I like short songs…but I love long ones too.

It’s strange. I always tend to think that I like short films the best (85 – 100 minutes) but some of the best films go on for ages. The full five and a half hour version of ‘Carlos’ or the nine and a half hours of ‘Shoah’ would take some beating for awe-inspiring astonishment. I like short album collections of music, as a whole, but my three favourites would be all over an hour long (1. ‘Zen Arcade’ by Hüsker Dü; 2. ‘The Beatles’ by The Beatles; 3. ‘It Takes A Nation of Millions to Hold Us Back’ by Public Enemy.).

I can only (fail to) imagine how exciting it must have been to see Fela Kuti play live. If I had a time machine, I’d go to see him on the same night as Paul McCartney in The African Shrine in Lagos said he saw Fela and the Africa ’70,  and got reduced to tears. Same with Jimi Hendrix. The other night, while walking through town to meet my compadre at a restaurant prior to watching an evening football match, I played the full version of his ‘1983….(A Merman I Should Turn To Be) in my headphones and had a moment of psychedelic-like clarity in which I suddenly felt so glad to be alive. There were, and are, scoundrels everywhere in a positions of power, seemingly all with their boots on our throats and pushing down ever harder; I was suffering from a long-term health malady (which I now seem to have shaken off, thank God); but all my senses were eager and heightened. The air felt more refreshing than ever; my hearing got sharper; the greenery of the grass and trees was never more green; and putting one foot in front of another was an invigorating pleasure.

My time machine for seeing Hendrix and the experience might be his set at Monterey but I’d have to also be seeing him with myself being an American person: this crazy-looking band from London, fronted by an American, crashing into a dynamite version of Howlin’ Wolf’s ‘Killing Floor’ and tearing the roof off of the roofless outdoor festival. Or maybe seeing ‘The Jimi Hendrix Experience’ when they debuted in London in September 1966 might be better? Talking of McCartney, he was there in the London crowd in the first few months, with Lennon and perhaps the others. Indeed, the Monterey Festival wanted The Beatles to play in June 1967 but McCartney could only help choose bands and his first choice was to insist on The Jimi Hendrix Experience.

There’s an elephant in the room when discussing the history of The Beatles, specifically when they gave up playing concerts and the reasons why. There’s the idea that they’d just grown tired of playing against the wall of noise engendered by the bonkers crowds; that, therefore, they’d become bad musicians as a result of not being able to hear themselves; and that they were like prisoners when not on the stage as they’d probably got torn to bits otherwise; and that their new music was too complex for live performances (although when we sing Beatles songs to ourselves – as a ‘one piece’ vocal band – they don’t all come from 1962 – 1966, do they? I’ve always thought that this was a cop out excuse). However, the timeline also might tell us something.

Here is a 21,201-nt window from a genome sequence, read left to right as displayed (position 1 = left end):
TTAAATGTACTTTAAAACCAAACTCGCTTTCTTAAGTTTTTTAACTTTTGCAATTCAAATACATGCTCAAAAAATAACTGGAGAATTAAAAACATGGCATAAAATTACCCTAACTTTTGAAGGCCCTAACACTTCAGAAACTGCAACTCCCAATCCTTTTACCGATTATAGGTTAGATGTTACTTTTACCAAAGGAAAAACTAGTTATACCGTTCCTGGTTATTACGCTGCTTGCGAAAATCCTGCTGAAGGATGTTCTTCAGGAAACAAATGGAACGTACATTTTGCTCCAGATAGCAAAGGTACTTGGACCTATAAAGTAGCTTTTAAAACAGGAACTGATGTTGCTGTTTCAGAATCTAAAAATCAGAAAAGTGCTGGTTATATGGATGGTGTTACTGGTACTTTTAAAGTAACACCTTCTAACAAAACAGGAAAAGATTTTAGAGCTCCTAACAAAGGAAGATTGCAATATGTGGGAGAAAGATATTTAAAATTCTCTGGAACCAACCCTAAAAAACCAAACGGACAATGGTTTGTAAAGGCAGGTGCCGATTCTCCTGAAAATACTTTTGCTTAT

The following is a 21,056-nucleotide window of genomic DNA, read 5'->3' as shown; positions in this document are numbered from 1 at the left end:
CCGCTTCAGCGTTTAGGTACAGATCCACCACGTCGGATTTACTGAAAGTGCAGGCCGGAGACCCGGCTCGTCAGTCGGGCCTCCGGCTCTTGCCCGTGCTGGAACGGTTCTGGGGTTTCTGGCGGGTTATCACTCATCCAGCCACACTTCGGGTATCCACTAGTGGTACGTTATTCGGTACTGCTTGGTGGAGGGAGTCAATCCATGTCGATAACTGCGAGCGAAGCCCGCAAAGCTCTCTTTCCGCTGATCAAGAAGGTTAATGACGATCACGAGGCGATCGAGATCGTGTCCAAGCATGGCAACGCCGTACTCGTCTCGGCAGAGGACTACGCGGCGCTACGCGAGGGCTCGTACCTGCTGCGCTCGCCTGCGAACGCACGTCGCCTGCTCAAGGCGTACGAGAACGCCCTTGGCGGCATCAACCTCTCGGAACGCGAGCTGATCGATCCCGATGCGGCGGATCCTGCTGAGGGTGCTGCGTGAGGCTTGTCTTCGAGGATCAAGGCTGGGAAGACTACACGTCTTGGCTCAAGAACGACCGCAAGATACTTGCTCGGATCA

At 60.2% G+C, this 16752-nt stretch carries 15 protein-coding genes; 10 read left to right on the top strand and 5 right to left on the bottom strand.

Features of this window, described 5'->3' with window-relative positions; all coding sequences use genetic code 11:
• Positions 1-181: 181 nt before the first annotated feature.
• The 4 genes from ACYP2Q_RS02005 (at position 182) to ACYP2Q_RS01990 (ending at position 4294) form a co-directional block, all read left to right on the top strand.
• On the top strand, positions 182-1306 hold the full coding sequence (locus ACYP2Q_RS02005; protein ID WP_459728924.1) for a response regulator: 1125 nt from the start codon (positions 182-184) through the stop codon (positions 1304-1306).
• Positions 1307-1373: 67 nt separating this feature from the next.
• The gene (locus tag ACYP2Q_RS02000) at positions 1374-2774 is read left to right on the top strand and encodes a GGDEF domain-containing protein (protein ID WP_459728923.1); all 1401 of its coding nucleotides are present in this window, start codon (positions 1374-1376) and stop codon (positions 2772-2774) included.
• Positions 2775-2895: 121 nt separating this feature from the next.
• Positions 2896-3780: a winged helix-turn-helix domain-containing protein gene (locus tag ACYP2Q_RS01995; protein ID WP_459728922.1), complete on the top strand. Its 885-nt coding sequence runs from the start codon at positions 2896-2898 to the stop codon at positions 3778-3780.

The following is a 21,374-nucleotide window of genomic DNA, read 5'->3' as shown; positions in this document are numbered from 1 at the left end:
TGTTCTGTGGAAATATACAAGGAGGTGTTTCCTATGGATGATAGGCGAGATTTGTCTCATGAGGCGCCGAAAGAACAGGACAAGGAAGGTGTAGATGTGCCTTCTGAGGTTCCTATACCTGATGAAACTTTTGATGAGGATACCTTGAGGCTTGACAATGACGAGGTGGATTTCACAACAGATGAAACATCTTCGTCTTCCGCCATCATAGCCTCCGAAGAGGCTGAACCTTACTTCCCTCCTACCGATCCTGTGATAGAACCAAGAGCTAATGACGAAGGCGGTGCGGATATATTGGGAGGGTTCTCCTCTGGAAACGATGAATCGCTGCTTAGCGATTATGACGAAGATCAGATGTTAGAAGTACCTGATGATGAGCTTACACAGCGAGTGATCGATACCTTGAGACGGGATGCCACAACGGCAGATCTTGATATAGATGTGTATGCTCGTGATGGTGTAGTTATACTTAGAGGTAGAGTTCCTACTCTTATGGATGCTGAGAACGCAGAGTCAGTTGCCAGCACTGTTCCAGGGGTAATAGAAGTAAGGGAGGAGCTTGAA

The last Beatles gig was 29th August 1966. They’d have come back to London, rested up and then started to hear about, and then go and see, this amazing new band called ‘The Jimi Hendrix Experience’ who’d started gigging in late September/early October 1966 and finally catching them in June 1967. Maybe another reason for The Beatles to forgo live performance was that The Jimi Hendrix Experience was a game-changer? Not to say that The Beatles were somehow ‘running scared’ but how would one compete with The Jimi Hendrix Experience? Perhaps – even if only subconsciously – The Beatles decided to 86 gigs in general because this new band was changing the live vocabulary for everyone? The Who felt this, when playing Monterey: how do we avoid getting blown off of the stage?

And, finally, this.

I gather that this was the bootleg called ‘The Blow Up Tape’ and was finally released on CD some years later as ‘The Blow-Up’. I once read a review, by a writer whose name I can’t recall, and it said that Television’s Tom Verlaine and Richard Lloyd ‘play their guitars like cartoon characters hitting each other over the head with bigger and bigger frying pans’.

Short songs; long songs: just give me good songs.



Money and the Hammer’s Main Pages



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